Gerald Killan writes that "evolutionary" archaeologists and anthropologists like Boyle -- and like Boyle's mentor, the famous New York Iroquoian scholar Lewis H. Morgan -- "read into the material remains of the past a chronicle of human progress from savagery through barbarism to civilization." 5 Killan makes clear that though Boyle -- and Morgan too -- were decent, kindly, estimable men, both were "tainted" with "racialist" views and with chauvinist opinions about superior Anglo-Saxons and childlike natives. 6 To David Boyle, Tsouharissen may well have been just another pagan name in the old French writings.
Today, some 350 years after Tsouharissen's death, it is an historical fact -- albeit a little known one -- that a renowned, long-lived, Iroquoian high chief once ruled over a union of devout, war-ravaged peoples on the Niagara peninsula. We know too that the Deer people did consider Tsouharissen both priest and chief, and that "Tsou", an honorific title, signified his high priestly status, and that "arissen" means "Child of the Sun".
In 1997, Tsouharissen's name was restored to Ontario's historical record. In the article "Neutral" on the Canadian Encyclopedia Plus CD-ROM, McMaster University archaeologist William C. Noble writes:
I am grateful to Dr. Noble and his colleagues for their three decades of work on the Deer people. By building on the archaeological work done by David Boyle, and by wringing every nuance of meaning out of the old French texts, AND by supplementing these two lines of research with oral history accounts from Tsouharissen's descendants who live today on a reserve in New York State, the McMaster group has put together as complete a picture as we have ever had of the people whose ancestors had lived for hundreds of years in the vicinity of the Elora caves.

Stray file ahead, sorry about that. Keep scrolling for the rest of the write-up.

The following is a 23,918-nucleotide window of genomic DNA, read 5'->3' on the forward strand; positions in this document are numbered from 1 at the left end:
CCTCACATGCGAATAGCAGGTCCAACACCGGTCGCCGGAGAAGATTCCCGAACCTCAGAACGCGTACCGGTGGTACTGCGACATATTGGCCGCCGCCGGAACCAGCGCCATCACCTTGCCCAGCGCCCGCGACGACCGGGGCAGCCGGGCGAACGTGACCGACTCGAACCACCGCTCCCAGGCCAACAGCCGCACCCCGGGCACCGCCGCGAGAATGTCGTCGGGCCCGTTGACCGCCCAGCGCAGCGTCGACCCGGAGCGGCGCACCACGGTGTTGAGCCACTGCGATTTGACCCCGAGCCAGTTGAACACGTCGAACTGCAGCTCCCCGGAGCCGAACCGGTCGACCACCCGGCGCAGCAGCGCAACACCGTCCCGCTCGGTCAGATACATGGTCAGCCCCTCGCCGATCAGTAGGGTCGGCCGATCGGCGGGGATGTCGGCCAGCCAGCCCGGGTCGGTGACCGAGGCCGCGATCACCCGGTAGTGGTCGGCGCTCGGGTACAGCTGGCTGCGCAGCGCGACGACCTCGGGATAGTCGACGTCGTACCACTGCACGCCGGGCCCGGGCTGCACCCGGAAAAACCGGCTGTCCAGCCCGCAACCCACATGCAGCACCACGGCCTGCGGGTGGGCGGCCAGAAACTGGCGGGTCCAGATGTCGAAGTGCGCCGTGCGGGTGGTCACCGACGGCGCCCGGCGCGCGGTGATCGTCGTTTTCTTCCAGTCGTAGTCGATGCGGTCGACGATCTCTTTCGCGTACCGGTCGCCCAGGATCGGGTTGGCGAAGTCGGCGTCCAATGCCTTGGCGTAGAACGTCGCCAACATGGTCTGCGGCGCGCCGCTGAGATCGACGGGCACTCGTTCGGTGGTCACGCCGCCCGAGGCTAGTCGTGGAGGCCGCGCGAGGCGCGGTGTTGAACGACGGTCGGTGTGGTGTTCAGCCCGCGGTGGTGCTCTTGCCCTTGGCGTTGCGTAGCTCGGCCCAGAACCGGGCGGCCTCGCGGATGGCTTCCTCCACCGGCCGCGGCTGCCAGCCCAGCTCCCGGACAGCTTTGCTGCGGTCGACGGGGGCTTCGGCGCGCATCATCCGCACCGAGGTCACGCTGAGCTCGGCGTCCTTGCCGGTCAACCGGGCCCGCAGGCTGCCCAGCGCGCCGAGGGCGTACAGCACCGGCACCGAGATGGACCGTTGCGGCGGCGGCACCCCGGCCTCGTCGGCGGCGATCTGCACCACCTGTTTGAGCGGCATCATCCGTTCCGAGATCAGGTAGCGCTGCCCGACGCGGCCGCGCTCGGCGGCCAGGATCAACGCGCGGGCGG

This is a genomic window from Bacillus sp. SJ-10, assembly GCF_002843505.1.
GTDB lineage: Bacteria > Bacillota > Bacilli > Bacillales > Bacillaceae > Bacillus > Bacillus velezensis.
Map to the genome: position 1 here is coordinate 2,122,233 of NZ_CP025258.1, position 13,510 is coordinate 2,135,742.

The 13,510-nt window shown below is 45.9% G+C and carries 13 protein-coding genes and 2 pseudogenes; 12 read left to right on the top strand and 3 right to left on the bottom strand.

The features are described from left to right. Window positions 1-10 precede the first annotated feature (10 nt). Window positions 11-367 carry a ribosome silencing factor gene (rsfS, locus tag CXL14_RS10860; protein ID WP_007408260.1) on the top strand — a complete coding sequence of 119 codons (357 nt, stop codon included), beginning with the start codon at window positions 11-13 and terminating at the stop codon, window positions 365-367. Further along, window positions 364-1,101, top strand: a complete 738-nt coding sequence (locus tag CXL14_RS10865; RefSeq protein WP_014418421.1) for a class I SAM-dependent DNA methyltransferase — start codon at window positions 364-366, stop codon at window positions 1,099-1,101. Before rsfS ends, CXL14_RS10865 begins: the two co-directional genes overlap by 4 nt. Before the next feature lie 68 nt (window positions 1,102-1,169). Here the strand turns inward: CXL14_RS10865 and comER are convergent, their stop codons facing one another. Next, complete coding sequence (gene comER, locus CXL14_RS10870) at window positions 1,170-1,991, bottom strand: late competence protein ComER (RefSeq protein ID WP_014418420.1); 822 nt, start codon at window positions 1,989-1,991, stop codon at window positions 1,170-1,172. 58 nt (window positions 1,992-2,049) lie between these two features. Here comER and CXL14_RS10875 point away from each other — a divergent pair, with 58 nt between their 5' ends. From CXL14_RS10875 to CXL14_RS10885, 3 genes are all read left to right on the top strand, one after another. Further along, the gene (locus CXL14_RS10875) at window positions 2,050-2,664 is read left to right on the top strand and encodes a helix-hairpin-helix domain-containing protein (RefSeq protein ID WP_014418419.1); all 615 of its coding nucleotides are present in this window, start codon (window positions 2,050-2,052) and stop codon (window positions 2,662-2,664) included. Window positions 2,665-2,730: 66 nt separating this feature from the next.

In creating The Wampum Keeper, I have made extensive use of Dr. Noble's published account of the extraordinary story contained in the oral history provided to him by Tousharissen's descendants.
The 1898 Ontario Archaeological Report contained David Boyle's research into the pagan religious ceremonies of the Province's largest group of surviving Iroquoian-speakers -- who then lived, as they do today, on the Six Nations Iroquois Reserve near Brantford. Imitating L.H. Morgan -- who had gained his fame for studies of the religion of the New York Iroquois -- Boyle had set out to determine to what extent the ancient rites of Ontario's Iroquois had been changed by Christian influences. Dr. Killan writes that Boyle made several visits to the Brantford Reserve and that he studied the Spring Sun Dance and Green Corn Dance Festivals, and the Midwinter Festival with its ceremony of the Burning of the White Dog. In the end, confessing himself full of wonder at the amazing facts he had unearthed -- and again taking his cue from Morgan -- Boyle concluded that Iroquois paganism had been very little changed by Christian influences. 8
This statement was quite untrue, as David Boyle knew full well, and as L.H. Morgan had known before him. In the early 17th century, when French Catholic missionaries began their proselytizing, the central religious ritual in Iroquois, Huron, and Deer societies was the torture and burning of war prisoners, and the eating of their flesh.
The American mythographer Joseph Campbell is at pains to apologize for Morgan's refusal to come to grips with the essential facts of the old Iroquoian religion -- and for Morgan's knack of finding on the New York reserves signs of an ancient monotheism where none existed. 9 Much of what Campbell says about L.H. Morgan in this regard can be applied as well to David Boyle.
Despite their unfortunate biases, both men were deeply interested in -- and concerned for -- their subjects of study. Both had good reason for concern. Divided between the U.S. and Canada after the Revolutionary War, the Iroquois were, at the close of the 19th century, a shattered people. Once supreme from the Hudson to the Genessee, from Niagara to Pennsylvania, now they were hemmed in on piddling reserves, harried by school teachers and missionaries of every Christian stripe. Now they were hounded by government agents and police officers, by crooked lawyers and land speculators, by rum and brandy sellers. Now they suffered from poverty and despair, from disease and alcoholism. Worst of all, they were utterly despised by the rest of New York and Ontario society. L.H. Morgan and David Boyle knew well the public's disdain for the Iroquois. And they knew too that the one great reason for this disdain was the Iroquois' notorious history of cannibalism and ferocious cruelty.